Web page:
The chairman asked a district official if Chuck could come and speak.  The official said that Chuck couldn’t come because there were plenty of denominational personnel who could speak to the leaders without going outside our own group.

Pretty lame excuse, if you ask me.

That same district official later criticized me for going to Talbot even though choosing a denomination wasn’t even on my radar when I selected a seminary to attend.

A lot of pastors at this point might say, “Okay, this group may identify its denomination with the kingdom of God, and they’re obviously mistaken, but I’ll suck it up, play the game, schmooze the right people, and maybe move up the ladder someday.”

But I can’t do that.

My wife and I have been watching the TV show Blue Bloods on Netflix.  If you haven’t seen it, Tom Selleck plays Frank Reagan, the police commissioner of New York City.  (And if you aren’t aware of this, Reagan’s family openly talks about their Catholic faith and often says grace before eating … a rarity on television.)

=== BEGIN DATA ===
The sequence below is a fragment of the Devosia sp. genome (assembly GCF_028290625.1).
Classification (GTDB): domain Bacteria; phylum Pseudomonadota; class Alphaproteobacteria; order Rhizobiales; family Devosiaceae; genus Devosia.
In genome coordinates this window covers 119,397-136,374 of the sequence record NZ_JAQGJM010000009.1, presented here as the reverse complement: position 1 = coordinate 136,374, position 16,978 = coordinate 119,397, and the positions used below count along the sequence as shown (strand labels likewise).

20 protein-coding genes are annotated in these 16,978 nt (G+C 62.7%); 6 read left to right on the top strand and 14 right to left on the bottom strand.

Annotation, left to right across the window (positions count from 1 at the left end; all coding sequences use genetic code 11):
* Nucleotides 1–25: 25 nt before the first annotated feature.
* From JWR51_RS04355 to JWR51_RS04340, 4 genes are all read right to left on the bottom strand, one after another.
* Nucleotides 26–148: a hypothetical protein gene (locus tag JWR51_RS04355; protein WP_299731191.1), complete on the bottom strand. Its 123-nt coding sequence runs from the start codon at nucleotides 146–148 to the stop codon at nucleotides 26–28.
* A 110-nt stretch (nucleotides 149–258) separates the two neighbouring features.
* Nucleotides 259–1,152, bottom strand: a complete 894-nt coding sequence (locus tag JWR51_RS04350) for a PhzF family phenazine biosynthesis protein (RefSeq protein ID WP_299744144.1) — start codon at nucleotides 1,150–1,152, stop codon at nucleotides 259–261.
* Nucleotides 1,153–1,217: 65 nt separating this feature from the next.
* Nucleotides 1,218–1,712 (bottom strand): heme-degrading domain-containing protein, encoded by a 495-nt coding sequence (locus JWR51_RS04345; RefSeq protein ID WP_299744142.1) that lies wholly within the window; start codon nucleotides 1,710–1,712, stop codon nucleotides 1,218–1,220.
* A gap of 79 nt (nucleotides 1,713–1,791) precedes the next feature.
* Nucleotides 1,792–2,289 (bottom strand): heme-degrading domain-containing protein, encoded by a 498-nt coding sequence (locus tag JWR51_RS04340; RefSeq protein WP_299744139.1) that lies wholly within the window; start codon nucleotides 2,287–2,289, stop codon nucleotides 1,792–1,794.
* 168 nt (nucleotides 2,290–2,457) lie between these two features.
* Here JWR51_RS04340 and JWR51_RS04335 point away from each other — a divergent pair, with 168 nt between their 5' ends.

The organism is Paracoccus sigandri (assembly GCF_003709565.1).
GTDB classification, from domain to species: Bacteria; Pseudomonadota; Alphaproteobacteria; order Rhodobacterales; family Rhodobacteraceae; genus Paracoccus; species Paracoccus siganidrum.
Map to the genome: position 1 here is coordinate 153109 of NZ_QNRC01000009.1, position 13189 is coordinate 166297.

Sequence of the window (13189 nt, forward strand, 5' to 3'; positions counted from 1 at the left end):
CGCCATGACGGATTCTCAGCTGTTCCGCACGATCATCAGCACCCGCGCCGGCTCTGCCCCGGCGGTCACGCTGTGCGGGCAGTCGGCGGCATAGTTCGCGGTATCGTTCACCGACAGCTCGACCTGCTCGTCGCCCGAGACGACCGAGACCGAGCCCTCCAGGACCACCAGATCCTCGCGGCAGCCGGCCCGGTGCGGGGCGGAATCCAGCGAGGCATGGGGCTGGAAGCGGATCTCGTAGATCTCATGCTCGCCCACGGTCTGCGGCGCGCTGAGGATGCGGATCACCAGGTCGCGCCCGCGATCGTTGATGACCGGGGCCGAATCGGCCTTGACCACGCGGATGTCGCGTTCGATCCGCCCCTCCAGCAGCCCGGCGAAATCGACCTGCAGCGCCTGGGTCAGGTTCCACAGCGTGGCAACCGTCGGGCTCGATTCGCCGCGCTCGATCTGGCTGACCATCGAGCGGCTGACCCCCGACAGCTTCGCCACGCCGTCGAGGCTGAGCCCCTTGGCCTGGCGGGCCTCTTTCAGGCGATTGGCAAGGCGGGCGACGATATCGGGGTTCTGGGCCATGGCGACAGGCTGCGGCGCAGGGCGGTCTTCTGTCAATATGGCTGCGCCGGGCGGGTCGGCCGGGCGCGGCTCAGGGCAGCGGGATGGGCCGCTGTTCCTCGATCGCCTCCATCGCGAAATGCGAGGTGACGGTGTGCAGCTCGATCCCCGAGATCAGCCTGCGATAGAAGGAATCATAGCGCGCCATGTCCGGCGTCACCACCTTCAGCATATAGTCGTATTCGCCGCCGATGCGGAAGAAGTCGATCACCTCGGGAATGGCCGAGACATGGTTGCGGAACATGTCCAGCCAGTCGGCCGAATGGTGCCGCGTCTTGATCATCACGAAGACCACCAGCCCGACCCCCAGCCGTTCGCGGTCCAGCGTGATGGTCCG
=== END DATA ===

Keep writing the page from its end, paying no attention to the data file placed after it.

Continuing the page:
When faced with a dilemma, Reagan always wants to do the right thing.  He always chooses principles over politics.  He hates phoniness … meaningless social events… and speaks his mind at all times.

That’s me … and that’s why I resonate with Frank Reagan so well.

But I was never comfortable in my denomination.  I was the wrong ethnicity … went to the wrong seminary … thought outside the box … and could not turn a blind ear to wrongdoing.

Many years ago, that district was holding a meeting one Saturday at my best friend’s church.  I dutifully put on my suit (this was the early 1990s), got in my car, and drove down the expressway toward the church.

About a mile down the road, I thought to myself, “I hate these meetings.  I don’t want to go … so why am I going?”

I turned around … went home … and never went to another one again.

My wife applauded me.  She said, “You always come back from those meetings depressed.”